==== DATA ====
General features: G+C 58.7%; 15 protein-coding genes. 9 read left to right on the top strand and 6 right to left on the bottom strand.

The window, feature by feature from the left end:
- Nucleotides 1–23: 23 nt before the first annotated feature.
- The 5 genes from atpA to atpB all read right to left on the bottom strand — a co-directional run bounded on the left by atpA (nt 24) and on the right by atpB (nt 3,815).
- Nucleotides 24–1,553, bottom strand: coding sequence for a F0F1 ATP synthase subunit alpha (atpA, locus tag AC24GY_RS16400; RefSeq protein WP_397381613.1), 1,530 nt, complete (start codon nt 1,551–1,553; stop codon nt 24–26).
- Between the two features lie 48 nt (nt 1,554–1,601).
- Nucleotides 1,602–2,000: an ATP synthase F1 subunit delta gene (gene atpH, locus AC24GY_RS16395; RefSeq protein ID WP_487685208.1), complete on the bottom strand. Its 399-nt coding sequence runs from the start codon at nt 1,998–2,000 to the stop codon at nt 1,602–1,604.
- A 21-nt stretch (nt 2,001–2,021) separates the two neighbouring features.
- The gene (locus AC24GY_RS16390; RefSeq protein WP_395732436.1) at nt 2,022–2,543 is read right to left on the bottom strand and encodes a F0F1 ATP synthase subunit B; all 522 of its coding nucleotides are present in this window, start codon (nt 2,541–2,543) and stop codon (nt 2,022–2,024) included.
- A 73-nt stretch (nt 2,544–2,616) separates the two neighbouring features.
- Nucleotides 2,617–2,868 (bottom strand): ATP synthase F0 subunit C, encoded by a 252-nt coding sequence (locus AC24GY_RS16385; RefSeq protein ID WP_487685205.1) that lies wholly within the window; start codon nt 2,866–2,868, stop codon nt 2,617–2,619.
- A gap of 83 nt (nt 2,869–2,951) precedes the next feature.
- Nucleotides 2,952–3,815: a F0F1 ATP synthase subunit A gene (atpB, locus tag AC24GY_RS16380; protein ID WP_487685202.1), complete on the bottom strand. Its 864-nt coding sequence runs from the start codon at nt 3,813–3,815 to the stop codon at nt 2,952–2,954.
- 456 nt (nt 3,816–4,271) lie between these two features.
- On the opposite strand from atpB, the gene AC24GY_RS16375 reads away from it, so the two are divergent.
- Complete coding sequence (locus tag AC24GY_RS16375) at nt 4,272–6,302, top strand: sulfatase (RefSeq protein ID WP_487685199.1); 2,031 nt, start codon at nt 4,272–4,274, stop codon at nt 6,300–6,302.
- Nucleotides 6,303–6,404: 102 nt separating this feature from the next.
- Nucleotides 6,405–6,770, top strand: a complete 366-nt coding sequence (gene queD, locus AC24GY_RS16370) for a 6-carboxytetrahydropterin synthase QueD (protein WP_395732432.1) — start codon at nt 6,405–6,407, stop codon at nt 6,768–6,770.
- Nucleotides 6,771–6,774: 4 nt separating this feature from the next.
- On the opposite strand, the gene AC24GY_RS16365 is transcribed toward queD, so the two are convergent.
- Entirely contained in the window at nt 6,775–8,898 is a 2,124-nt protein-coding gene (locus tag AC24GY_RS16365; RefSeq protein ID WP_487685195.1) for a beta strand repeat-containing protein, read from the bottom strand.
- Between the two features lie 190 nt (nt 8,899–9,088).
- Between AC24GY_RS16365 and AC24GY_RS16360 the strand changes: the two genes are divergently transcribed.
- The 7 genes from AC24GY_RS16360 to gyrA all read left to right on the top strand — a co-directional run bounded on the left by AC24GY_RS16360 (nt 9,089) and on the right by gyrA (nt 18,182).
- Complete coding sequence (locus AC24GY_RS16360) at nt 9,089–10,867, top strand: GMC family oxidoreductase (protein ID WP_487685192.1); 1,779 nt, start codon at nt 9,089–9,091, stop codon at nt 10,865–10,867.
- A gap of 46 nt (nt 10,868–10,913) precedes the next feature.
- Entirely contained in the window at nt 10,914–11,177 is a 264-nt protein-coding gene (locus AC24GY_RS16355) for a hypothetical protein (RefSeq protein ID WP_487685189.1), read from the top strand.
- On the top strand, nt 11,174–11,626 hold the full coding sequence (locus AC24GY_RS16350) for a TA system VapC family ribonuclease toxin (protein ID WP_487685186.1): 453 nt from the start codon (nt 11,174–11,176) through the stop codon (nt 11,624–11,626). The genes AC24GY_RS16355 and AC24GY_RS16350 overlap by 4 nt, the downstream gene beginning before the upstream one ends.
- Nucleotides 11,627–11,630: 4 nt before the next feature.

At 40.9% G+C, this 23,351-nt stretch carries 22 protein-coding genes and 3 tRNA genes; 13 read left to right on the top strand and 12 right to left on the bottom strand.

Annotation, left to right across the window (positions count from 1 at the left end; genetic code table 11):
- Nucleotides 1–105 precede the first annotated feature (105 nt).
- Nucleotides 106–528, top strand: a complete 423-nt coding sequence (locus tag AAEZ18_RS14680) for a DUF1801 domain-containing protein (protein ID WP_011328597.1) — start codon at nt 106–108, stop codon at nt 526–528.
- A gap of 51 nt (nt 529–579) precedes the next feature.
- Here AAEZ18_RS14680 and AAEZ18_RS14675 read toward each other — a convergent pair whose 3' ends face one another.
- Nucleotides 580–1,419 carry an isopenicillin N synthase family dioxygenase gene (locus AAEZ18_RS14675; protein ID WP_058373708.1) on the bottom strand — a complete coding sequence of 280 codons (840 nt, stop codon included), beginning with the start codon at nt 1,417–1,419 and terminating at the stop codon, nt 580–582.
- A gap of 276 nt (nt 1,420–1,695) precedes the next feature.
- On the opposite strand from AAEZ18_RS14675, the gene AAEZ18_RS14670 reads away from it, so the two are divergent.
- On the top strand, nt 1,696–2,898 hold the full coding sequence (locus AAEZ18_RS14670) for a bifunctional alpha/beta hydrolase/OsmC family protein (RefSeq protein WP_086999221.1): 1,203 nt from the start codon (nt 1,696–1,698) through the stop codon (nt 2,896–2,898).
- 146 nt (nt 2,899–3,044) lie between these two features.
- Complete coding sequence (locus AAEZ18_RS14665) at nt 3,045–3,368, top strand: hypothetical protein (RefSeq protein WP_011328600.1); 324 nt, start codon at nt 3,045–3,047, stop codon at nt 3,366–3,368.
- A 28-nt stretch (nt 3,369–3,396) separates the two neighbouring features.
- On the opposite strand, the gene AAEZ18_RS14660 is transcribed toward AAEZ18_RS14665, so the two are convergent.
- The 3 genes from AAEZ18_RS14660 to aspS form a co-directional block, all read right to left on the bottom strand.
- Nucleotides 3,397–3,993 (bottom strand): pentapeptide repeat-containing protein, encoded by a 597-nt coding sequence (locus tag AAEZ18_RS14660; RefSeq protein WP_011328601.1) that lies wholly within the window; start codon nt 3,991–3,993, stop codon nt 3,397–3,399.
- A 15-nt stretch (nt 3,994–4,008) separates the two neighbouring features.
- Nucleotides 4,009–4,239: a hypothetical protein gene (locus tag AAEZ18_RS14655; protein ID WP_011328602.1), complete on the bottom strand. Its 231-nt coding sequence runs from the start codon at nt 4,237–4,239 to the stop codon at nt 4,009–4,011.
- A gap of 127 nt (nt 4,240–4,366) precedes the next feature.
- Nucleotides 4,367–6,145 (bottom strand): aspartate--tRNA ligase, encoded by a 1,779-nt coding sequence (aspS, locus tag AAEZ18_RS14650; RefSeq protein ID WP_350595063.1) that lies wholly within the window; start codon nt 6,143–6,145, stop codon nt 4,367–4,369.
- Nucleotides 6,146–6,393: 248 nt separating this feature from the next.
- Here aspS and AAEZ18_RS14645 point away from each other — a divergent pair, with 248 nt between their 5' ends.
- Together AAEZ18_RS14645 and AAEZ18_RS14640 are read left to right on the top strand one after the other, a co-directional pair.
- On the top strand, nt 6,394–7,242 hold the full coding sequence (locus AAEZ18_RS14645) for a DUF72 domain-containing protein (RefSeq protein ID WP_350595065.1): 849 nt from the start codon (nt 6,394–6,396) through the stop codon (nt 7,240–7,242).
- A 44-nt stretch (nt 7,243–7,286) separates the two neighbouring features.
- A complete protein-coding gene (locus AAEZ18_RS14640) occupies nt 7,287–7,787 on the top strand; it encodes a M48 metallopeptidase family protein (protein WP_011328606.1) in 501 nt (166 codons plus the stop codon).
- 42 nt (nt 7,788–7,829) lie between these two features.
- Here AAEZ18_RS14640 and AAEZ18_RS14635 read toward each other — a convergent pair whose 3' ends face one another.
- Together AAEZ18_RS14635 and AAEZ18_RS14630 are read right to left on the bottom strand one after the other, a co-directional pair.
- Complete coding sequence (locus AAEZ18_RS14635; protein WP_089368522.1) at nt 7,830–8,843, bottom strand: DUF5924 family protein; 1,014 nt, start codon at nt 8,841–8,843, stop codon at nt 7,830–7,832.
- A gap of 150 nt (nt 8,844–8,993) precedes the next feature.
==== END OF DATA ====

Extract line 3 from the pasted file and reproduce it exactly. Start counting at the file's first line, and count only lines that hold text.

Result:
- Nucleotides 1–23: 23 nt before the first annotated feature.